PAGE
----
I can see Rapid Fire as a maritime figure, though.  His colors are a good enough proximate for Wet Suit and he would work in nautical settings.  I'm not sure what he would do.  But, Rapid Fire even looks ok aboard something like the Whale.  Here, his oddball design might be a better fit.  Though, his metal armor would spell certain watery doom should he he ever fall overboard.  Outside of that, though, I'm at a loss for Rapid Fire's use.  Visually, the figure is interesting as a novelty.  But he has no real uses.  In pretty much every use case I come up with for Rapid Fire, I find that the Super Trooper figure just works better.

Rapid Fires may be obscure and relatively difficult to find in general collections: but, they are also cheap.  The poor colors and odd method of release have left the character a neglected member of the Joe team.  You can find carded figures with ease for $35.  With a little patience, you can get a mint and complete with filecard figure for under $15.  Though, as always, dealers sell them for nearly double that will sell a few due to impatient buyers who misinterpret the figure's rarity.  It's a lot to pay for a figure that isn't that useful, has bow arms and reuses parts in an uninteresting way.  Were I not a completist, it's doubtful I'd own this figure.  Truthfully, had I not found him for standard pricing at a local shop, I would not own him.  But, he was there, the price was right and the figure had all the parts that meant I could cross him off and never have to think of him again.  I'm a big believer in that there's good, fun, odd figures that make the line interesting.  Then, there's ones that simply don't fit and aren't interesting enough to outstrip their poor quality.  Rapid Fire falls definitively in the latter camp for me.  Others mileage may vary.  But, his sparse appearances in collector photos or dios tends to support my stance that he's among the least popular figures Hasbro produced in the vintage line.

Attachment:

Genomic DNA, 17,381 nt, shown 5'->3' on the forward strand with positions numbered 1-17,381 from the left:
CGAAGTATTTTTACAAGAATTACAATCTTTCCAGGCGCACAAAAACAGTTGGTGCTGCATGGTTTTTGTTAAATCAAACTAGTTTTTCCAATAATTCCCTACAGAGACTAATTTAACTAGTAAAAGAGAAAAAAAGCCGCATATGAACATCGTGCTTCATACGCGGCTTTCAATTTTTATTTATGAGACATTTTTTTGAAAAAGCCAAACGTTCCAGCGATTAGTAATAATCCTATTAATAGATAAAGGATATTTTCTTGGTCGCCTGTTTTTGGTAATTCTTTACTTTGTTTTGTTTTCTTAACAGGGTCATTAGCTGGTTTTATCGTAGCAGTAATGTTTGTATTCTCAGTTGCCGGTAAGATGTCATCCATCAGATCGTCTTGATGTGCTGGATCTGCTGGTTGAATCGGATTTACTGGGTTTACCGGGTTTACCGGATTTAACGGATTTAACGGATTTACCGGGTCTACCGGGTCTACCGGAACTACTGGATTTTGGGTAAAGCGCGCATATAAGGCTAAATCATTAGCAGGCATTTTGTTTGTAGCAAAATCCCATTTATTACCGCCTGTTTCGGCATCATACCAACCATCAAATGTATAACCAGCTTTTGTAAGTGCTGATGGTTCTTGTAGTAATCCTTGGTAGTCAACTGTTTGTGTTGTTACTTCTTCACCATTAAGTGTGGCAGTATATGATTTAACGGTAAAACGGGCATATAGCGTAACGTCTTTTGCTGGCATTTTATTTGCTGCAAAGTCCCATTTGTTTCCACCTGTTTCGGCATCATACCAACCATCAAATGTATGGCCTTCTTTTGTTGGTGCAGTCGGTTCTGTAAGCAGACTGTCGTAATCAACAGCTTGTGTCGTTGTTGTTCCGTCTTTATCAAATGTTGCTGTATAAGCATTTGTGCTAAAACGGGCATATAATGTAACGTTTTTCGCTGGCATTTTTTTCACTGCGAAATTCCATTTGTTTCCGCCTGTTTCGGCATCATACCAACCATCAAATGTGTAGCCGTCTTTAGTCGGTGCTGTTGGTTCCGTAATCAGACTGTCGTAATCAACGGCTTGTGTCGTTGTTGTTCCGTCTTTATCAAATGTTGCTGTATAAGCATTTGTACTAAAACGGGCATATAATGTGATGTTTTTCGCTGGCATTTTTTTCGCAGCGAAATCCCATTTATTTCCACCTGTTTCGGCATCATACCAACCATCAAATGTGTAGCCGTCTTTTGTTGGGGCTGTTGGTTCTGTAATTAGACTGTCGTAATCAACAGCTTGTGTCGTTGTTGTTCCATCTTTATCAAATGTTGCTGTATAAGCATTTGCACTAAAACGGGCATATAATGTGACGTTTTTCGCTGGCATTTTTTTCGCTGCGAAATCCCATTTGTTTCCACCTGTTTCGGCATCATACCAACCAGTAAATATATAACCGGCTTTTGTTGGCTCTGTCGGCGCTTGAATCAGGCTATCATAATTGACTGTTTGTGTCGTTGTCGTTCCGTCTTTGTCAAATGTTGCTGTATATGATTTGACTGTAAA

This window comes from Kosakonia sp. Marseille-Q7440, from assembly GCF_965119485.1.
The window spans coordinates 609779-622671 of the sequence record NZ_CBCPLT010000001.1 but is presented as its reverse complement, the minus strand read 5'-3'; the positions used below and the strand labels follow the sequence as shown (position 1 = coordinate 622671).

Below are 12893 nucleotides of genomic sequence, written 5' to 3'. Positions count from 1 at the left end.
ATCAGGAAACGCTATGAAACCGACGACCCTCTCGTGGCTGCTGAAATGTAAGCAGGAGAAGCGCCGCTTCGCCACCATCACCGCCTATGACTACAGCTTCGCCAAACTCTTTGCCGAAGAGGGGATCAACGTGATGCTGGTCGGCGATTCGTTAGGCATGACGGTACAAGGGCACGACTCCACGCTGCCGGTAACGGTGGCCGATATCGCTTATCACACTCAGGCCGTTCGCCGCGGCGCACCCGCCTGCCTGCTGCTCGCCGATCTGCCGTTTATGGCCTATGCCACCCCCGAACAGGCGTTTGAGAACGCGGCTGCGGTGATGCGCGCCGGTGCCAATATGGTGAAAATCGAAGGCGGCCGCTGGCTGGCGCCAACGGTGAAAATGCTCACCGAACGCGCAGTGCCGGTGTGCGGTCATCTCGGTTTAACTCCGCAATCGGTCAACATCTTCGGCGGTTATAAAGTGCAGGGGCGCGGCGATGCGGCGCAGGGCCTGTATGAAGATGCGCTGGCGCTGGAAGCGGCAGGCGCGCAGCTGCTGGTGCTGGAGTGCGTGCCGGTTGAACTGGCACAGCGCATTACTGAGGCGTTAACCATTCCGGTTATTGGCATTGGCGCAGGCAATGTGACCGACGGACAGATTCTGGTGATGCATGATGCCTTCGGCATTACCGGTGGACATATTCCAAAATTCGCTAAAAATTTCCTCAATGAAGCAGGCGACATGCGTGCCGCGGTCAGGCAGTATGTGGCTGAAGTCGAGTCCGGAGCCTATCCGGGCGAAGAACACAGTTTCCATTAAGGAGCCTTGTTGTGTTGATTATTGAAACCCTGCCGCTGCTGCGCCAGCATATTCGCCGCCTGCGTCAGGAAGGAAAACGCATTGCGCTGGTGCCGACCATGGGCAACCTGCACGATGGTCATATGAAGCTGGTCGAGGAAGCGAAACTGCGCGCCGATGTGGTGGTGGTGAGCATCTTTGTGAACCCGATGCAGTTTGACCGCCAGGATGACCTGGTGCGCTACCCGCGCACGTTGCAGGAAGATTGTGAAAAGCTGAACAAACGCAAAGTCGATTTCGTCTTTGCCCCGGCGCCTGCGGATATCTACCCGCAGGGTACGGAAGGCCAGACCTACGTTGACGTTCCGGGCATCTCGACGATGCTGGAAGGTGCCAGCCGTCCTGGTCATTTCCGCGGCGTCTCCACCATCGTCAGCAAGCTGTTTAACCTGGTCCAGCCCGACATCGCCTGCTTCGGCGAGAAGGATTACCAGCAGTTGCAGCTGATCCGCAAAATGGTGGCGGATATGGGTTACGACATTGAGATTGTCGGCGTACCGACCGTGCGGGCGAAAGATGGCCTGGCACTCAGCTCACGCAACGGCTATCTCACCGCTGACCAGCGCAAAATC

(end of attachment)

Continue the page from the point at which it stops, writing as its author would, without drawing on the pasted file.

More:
1990 Rapid Fire, 1988 Super Trooper, Mail Away, Blizzard


  1. The pants color seems more Cobra than Joe, but at this point Cobra was moving away from blue a lot.
    I used to think he was a 1991 release because I didn't see him in stores until then. He fits in more with that year. There was an immediate tackiness that spread in the line and the green and orange on Rapid Fire scream everything going wrong with GI JOE at the time.

    He was named after DIC producer ROBBY LONDON. Or course he never appears in the Dic cartoons at all. Why would a figure that came with a cartoon video actually appear in it? What nonsense!

    It's funny the of all Joes, Rapid Fire got a 12" Hall of Fame figure. It was a 1993 Grunt with flocked hair and reused gear, but it's so oddly appropriate that Rapid Fire in any format is "repaint".

  2. There was an immediate tackiness that spread in the line and the green and orange on Rapid Fire scream everything going wrong with GI JOE at the time.

    You say that, but we 90s kids would disagree. XD